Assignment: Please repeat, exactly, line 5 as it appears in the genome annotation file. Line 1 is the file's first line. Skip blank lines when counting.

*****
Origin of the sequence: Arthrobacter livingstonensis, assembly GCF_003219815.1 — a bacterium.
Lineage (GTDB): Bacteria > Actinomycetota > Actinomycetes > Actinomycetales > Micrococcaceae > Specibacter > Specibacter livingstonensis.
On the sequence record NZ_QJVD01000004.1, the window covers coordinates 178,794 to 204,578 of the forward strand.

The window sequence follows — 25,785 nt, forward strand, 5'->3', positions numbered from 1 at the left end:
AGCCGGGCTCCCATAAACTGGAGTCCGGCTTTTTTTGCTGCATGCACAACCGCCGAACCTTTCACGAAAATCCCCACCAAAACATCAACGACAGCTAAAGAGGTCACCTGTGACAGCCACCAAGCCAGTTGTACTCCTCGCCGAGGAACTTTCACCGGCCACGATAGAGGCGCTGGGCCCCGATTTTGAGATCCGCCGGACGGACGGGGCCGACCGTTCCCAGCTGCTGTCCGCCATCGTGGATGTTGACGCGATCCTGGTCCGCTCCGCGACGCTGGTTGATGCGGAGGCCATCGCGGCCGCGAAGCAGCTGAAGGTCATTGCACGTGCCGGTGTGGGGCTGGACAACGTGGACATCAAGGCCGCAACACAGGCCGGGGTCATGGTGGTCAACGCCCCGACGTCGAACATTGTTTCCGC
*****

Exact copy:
AGCCGGGCTCCCATAAACTGGAGTCCGGCTTTTTTTGCTGCATGCACAACCGCCGAACCTTTCACGAAAATCCCCACCAAAACATCAACGACAGCTAAAGAGGTCACCTGTGACAGCCACCAAGCCAGTTGTACTCCTCGCCGAGGAACTTTCACCGGCCACGATAGAGGCGCTGGGCCCCGATTTTGAGATCCGCCGGACGGACGGGGCCGACCGTTCCCAGCTGCTGTCCGCCATCGTGGATGTTGACGCGATCCTGGTCCGCTCCGCGACGCTGGTTGATGCGGAGGCCATCGCGGCCGCGAAGCAGCTGAAGGTCATTGCACGTGCCGGTGTGGGGCTGGACAACGTGGACATCAAGGCCGCAACACAGGCCGGGGTCATGGTGGTCAACGCCCCGACGTCGAACATTGTTTCCGC